The great Chef Jacques Pépin was in the middle of a conversation with his 13 year old granddaughter. She is, he says, his most recent apprentice -- carrying on a tradition that launched his career some seventy years earlier. Apprenticeships go back centuries, dating as far as the 12th century in Europe, and making a comeback today in the United States - brought into focus as an option in the growing IT industry. Listening to Pépin and his granddaughter chat made me think about the pastiche of ways that we learn today: a bit of book learning, some formal college and university education, a tad bit of online crash course, informal learning at the foot of older generations.
No two people learn new stuff the same way. Over the years, those with opportunity have followed a path set by society’s standard bearers. Others learn from those around them, in hands-on experiences and apprenticeships. The information age has thrown the door open on new ways of becoming an expert. Can we take our training into our own hands: an online class; a new skill; a gig job? This podcast takes a meditative stroll across several generations to think about how we learn new stuff. Can we chart our own educational journey and still be judged by peers and employers as professional?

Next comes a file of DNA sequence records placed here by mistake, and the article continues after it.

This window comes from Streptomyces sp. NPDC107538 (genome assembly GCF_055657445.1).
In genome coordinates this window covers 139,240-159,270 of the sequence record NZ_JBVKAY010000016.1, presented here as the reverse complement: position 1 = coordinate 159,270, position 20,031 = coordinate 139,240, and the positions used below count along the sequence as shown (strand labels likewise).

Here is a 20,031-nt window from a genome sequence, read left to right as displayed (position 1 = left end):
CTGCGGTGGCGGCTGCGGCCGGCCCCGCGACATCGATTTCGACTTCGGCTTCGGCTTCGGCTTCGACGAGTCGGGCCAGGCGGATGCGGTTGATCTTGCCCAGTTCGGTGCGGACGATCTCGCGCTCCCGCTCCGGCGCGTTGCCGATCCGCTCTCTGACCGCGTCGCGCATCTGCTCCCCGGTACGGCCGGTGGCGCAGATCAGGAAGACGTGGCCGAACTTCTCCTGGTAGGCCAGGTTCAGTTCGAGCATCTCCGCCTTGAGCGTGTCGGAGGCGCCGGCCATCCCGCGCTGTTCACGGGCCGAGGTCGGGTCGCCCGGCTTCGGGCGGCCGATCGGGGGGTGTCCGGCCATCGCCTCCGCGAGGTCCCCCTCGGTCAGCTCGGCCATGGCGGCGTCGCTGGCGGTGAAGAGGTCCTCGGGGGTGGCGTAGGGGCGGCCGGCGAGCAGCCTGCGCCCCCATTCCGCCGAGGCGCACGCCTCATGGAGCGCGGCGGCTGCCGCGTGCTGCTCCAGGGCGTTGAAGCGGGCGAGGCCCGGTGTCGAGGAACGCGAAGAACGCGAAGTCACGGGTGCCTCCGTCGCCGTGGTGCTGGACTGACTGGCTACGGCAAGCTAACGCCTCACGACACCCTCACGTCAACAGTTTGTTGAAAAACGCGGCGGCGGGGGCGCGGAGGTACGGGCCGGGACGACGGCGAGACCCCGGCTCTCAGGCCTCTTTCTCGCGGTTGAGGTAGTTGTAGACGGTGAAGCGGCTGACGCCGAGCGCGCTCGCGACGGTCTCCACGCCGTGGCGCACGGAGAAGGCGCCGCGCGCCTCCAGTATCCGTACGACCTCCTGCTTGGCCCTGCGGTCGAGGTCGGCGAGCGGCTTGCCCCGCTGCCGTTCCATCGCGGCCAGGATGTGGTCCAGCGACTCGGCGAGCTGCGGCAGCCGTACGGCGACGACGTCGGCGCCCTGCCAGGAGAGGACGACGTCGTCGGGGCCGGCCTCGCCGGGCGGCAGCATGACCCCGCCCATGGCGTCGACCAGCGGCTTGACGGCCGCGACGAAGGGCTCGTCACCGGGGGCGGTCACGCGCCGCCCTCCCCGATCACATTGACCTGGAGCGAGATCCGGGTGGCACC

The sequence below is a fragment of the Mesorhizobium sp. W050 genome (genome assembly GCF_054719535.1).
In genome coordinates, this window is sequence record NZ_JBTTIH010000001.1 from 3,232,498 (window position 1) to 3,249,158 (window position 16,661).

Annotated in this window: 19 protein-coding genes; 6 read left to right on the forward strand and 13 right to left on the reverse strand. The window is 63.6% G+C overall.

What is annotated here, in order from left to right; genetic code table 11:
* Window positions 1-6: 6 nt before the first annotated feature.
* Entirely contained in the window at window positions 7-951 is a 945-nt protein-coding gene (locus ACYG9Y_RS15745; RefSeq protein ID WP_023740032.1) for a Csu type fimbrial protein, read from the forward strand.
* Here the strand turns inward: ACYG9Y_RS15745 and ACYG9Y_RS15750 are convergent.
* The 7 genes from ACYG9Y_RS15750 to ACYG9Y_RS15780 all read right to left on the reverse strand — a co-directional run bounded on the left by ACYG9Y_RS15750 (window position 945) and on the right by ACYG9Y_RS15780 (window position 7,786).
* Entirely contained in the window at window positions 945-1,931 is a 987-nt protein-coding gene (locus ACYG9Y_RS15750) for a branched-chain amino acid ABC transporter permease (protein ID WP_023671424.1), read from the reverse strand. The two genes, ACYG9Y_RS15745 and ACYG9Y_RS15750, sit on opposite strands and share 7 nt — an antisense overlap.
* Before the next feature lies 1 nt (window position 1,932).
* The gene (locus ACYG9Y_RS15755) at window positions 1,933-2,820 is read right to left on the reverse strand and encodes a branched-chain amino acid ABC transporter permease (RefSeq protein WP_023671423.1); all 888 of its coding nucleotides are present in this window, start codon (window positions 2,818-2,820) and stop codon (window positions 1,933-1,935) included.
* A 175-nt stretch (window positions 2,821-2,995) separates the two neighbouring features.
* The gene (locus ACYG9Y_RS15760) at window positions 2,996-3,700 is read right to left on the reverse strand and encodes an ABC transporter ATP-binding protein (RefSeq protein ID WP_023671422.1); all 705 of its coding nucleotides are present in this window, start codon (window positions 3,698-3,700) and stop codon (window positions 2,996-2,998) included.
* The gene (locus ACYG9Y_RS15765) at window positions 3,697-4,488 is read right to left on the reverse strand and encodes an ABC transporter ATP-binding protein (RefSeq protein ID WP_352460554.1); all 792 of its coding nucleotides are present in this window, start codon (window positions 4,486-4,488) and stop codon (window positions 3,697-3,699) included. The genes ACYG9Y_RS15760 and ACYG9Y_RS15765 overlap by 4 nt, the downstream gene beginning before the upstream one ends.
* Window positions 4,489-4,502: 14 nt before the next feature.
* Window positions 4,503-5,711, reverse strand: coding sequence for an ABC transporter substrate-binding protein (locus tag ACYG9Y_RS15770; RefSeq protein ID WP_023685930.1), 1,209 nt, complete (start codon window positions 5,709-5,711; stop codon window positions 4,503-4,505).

We humans dress to "fit" in. Sometimes fitting in is a choice, other times it’s a matter of safety and security, and yet not fitting can also be deliberate. This podcast digs deep into how we make decisions about how to dress to suit different occasions.
This month, our featured guest is Alex Jong-Seok Lee. Here, he reads an excerpt from his field notes on the power of style and dress among flight attendants.
In the podcast, Dressing the part, we are introduced to Elijah Hutchinson, a city planner for New York City. Here he walks us through a morning of… Read more "Ep. 1, Elijah deciding what to wear"
Video by DW English. https://youtu.be/z5D8BRJ8514